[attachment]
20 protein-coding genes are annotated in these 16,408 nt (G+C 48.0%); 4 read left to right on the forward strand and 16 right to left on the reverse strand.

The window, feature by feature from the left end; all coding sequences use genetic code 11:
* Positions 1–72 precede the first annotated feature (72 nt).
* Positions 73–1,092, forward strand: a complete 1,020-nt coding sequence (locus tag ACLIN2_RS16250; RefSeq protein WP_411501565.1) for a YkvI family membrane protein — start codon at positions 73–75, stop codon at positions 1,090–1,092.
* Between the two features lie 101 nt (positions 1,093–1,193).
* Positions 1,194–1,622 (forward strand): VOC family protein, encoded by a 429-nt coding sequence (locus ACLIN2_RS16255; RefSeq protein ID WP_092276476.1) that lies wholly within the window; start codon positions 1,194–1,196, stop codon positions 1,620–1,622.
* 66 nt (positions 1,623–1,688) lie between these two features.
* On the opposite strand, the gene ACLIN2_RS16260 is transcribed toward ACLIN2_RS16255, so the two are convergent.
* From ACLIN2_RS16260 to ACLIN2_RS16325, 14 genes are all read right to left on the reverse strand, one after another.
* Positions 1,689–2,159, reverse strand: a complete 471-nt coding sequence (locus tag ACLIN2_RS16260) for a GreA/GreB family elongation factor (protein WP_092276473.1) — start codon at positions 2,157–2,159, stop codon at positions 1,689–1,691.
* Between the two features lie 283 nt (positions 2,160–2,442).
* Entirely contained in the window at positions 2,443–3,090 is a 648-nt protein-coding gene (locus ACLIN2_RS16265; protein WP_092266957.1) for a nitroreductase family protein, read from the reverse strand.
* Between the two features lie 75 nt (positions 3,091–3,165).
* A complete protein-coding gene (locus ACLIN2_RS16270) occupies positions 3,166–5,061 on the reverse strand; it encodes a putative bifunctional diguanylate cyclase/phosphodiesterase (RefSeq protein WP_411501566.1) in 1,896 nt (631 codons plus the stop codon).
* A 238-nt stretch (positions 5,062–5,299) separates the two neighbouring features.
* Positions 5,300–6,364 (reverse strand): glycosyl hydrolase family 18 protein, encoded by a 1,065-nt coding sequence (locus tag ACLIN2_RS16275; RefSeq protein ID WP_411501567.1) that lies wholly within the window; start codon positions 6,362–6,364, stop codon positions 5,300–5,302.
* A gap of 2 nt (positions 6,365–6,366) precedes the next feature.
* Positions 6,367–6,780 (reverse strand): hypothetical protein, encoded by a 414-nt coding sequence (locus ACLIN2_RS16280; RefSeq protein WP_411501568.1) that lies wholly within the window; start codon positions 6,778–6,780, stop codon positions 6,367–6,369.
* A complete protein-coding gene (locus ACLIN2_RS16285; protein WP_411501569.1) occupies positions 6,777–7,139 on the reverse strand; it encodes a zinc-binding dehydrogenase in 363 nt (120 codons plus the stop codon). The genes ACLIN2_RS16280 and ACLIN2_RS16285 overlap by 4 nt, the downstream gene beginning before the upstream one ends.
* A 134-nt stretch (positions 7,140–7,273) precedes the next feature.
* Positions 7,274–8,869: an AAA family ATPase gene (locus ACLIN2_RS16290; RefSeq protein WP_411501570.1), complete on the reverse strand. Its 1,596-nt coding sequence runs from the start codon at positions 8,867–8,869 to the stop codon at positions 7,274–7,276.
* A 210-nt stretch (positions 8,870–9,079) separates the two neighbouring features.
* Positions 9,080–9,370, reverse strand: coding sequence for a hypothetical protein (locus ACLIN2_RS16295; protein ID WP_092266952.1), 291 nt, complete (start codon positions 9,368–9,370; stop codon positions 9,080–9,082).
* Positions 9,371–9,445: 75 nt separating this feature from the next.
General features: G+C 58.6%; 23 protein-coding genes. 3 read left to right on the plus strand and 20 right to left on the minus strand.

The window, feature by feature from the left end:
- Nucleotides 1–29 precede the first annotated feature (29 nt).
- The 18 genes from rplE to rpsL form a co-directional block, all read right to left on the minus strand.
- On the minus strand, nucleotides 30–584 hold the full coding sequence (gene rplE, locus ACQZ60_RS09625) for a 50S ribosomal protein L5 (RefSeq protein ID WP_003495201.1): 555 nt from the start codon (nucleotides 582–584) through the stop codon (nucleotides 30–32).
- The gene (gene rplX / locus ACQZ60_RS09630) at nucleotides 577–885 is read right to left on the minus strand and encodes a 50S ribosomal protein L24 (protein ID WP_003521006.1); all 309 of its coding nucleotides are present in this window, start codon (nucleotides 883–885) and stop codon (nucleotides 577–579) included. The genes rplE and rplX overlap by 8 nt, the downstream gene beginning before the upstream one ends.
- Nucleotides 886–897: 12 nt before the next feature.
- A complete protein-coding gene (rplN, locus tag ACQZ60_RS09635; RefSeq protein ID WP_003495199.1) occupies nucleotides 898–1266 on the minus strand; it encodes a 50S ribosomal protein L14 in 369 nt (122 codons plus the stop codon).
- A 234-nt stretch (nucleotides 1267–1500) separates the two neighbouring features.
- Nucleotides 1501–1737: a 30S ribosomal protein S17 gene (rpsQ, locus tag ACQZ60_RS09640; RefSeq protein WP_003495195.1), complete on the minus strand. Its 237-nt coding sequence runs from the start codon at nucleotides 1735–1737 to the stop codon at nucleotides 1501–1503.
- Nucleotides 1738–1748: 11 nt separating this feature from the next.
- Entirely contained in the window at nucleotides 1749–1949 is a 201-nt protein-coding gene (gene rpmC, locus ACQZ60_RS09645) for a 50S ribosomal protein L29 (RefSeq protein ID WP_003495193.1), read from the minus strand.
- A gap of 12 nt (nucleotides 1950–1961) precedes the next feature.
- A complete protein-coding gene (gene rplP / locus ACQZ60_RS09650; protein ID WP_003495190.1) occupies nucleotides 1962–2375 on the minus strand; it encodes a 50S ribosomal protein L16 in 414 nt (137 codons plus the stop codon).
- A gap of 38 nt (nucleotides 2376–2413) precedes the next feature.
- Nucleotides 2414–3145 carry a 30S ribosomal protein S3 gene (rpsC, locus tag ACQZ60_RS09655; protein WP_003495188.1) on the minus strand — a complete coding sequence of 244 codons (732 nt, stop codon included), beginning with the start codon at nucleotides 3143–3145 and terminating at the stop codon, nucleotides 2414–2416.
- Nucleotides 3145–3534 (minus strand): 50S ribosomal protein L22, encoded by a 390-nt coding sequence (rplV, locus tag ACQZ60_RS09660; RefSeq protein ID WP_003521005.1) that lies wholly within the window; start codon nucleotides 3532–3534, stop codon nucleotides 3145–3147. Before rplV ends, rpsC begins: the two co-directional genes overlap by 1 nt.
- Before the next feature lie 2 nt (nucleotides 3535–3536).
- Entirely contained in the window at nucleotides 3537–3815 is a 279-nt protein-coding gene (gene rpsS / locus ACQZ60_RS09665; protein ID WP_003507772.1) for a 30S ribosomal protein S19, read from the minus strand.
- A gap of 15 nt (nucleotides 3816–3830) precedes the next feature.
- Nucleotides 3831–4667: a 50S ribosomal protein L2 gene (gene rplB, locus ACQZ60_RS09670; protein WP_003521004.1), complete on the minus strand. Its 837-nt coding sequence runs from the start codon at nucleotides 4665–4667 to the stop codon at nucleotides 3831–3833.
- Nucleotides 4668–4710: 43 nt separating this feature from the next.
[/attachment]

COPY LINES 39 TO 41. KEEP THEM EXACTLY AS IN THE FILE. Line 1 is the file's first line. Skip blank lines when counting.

- A gap of 38 nt (nucleotides 2376–2413) precedes the next feature.
- Nucleotides 2414–3145 carry a 30S ribosomal protein S3 gene (rpsC, locus tag ACQZ60_RS09655; protein WP_003495188.1) on the minus strand — a complete coding sequence of 244 codons (732 nt, stop codon included), beginning with the start codon at nucleotides 3143–3145 and terminating at the stop codon, nucleotides 2414–2416.
- Nucleotides 3145–3534 (minus strand): 50S ribosomal protein L22, encoded by a 390-nt coding sequence (rplV, locus tag ACQZ60_RS09660; RefSeq protein ID WP_003521005.1) that lies wholly within the window; start codon nucleotides 3532–3534, stop codon nucleotides 3145–3147. Before rplV ends, rpsC begins: the two co-directional genes overlap by 1 nt.